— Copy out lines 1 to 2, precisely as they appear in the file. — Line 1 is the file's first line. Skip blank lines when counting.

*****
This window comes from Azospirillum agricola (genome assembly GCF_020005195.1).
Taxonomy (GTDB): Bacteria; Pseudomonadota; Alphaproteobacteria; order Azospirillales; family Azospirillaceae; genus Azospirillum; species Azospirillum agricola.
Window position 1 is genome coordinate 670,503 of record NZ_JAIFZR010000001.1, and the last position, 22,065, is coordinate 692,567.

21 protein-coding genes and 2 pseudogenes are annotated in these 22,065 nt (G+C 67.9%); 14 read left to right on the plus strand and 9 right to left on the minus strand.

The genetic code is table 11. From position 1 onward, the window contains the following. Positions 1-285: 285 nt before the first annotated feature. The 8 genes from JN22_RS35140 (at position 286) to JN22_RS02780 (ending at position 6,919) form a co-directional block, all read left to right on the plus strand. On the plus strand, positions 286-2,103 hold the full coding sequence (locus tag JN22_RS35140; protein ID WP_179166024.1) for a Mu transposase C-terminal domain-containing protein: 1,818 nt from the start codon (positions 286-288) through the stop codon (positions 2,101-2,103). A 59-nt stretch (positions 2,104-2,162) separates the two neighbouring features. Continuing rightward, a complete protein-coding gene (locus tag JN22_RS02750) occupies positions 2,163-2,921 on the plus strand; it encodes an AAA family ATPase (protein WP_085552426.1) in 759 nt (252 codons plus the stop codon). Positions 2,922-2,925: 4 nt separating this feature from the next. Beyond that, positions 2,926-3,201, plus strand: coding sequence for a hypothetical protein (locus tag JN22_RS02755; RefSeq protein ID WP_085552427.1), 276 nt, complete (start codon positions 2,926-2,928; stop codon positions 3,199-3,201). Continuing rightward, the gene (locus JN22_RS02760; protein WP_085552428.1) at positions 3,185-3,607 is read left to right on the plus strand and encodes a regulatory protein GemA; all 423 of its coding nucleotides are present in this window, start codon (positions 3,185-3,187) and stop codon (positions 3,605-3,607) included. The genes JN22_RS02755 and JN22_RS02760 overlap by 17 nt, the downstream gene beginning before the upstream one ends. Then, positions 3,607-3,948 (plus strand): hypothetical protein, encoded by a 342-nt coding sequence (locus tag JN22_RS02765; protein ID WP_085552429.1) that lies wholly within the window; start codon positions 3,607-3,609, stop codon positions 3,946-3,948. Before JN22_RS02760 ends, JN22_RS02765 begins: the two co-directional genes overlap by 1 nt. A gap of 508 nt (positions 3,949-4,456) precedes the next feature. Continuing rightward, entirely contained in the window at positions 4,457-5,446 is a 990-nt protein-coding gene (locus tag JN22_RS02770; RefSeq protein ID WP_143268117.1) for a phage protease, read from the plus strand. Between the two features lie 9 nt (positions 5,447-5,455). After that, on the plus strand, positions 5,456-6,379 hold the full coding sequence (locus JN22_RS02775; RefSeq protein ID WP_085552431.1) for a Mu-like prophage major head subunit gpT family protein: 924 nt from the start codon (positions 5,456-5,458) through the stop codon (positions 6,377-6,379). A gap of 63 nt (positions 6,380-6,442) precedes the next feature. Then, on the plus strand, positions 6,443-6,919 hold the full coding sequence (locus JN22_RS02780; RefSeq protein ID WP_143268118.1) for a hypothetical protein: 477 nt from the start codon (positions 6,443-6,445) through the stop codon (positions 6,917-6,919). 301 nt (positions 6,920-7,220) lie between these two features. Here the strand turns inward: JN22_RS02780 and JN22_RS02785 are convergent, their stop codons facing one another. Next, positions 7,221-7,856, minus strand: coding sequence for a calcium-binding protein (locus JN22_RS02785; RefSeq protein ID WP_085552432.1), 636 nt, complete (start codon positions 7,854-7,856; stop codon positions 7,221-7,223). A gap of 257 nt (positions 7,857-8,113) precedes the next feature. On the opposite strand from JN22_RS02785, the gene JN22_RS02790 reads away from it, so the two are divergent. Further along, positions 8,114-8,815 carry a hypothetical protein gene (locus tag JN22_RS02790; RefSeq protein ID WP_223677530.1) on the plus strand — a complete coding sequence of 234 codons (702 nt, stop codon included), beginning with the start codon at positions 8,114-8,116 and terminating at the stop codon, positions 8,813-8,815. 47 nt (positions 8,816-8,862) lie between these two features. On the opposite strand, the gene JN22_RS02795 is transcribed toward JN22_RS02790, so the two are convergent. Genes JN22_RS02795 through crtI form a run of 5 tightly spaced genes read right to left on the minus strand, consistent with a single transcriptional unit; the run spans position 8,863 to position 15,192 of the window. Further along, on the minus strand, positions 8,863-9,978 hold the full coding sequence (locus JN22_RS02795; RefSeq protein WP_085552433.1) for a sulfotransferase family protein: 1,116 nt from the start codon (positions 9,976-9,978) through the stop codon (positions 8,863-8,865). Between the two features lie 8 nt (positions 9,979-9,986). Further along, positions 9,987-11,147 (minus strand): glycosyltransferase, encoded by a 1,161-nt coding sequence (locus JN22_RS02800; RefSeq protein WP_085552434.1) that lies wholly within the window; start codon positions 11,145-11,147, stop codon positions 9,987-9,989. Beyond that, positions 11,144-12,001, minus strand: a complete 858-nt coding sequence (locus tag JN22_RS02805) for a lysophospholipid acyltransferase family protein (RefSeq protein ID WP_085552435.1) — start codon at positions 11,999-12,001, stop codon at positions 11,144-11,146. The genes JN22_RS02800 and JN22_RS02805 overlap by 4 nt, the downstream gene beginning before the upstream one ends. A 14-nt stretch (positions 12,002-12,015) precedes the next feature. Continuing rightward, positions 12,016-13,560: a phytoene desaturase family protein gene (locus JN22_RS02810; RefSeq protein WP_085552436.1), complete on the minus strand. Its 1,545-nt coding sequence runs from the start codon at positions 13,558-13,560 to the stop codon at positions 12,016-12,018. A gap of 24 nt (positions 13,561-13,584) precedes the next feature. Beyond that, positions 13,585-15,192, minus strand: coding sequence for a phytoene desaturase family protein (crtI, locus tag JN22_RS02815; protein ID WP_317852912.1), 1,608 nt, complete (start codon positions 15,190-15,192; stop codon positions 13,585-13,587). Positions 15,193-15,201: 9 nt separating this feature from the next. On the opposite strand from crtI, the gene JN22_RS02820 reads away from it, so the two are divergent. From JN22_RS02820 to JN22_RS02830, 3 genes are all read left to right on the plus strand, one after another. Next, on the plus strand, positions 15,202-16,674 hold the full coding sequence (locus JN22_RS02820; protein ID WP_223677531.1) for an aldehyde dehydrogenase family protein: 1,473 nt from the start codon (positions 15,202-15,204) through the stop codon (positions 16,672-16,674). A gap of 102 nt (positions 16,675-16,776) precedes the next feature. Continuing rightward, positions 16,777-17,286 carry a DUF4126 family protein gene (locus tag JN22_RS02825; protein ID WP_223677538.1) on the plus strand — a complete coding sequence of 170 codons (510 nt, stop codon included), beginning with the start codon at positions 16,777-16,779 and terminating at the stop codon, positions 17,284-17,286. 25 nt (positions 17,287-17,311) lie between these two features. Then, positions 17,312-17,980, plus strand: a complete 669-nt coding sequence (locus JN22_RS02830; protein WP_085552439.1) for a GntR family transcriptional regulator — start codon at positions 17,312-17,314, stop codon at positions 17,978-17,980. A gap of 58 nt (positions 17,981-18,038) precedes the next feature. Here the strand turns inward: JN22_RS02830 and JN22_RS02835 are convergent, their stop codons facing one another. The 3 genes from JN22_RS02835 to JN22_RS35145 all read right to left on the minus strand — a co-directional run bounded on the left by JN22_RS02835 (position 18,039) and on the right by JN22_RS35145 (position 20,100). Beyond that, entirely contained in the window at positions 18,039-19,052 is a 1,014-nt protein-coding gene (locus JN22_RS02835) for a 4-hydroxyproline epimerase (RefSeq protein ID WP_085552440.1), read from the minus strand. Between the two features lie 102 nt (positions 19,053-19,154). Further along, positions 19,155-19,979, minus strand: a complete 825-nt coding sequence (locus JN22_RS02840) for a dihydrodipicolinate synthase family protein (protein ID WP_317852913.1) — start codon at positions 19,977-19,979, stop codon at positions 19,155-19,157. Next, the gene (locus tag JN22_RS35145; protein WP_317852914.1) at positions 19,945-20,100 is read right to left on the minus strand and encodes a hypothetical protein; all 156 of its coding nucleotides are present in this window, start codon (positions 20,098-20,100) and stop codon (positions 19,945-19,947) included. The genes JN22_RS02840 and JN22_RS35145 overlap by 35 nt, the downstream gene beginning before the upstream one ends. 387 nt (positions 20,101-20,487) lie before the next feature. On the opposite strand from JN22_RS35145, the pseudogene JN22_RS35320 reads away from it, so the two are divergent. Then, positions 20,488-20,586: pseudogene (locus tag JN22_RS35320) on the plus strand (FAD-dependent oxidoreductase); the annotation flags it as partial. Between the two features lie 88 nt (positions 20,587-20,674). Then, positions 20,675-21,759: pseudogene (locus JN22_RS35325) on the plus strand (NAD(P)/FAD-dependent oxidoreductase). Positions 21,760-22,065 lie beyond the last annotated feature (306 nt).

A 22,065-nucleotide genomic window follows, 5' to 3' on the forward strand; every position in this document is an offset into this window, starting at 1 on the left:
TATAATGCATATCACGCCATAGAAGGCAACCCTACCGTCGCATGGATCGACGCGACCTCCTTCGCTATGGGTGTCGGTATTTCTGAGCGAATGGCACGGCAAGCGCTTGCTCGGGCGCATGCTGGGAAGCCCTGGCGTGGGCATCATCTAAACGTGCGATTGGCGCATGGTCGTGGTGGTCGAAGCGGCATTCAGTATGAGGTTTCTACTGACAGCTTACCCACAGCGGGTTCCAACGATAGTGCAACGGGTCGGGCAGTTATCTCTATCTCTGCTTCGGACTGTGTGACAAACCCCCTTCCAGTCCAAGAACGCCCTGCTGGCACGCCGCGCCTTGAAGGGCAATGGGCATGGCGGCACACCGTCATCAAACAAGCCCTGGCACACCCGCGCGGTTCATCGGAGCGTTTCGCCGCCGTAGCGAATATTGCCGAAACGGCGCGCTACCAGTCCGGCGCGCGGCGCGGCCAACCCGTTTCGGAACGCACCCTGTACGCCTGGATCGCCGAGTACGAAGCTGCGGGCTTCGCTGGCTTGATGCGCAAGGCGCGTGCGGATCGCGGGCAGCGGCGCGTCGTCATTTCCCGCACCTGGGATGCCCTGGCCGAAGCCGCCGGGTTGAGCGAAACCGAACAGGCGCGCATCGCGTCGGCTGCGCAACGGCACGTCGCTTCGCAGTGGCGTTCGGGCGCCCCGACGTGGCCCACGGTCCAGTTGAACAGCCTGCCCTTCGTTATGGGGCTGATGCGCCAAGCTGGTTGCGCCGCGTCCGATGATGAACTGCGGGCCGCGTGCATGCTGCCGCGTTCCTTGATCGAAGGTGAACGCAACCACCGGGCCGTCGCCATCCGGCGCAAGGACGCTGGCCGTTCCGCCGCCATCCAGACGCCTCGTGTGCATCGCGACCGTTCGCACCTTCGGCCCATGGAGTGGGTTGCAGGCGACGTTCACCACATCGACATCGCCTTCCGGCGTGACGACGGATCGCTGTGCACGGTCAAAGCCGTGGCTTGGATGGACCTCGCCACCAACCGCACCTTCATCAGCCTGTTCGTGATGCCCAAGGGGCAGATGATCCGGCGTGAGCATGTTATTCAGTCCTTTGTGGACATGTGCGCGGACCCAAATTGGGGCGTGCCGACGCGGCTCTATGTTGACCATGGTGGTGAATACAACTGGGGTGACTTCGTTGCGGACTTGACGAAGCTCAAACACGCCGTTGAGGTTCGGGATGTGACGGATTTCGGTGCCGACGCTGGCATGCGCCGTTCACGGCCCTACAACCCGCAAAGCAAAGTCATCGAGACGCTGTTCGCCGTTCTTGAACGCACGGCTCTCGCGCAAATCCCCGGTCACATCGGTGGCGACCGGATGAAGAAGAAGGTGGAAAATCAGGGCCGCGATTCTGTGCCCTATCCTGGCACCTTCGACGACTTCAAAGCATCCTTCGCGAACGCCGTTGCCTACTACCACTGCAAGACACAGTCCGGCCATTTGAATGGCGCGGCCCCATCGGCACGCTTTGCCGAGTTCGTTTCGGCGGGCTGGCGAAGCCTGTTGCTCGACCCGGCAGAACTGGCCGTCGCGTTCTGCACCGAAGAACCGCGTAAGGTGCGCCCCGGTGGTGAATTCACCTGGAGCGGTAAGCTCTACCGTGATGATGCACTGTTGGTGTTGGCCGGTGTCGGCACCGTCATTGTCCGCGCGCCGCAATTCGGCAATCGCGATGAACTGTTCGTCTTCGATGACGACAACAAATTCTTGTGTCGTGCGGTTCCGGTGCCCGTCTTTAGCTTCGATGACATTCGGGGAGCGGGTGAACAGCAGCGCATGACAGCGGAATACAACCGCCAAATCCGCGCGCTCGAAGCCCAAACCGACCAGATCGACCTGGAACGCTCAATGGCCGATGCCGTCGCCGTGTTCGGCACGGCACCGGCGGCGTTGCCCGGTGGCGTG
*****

This window comes from Azospirillum agricola (genome assembly GCF_020005195.1).
Taxonomy (GTDB): Bacteria; Pseudomonadota; Alphaproteobacteria; order Azospirillales; family Azospirillaceae; genus Azospirillum; species Azospirillum agricola.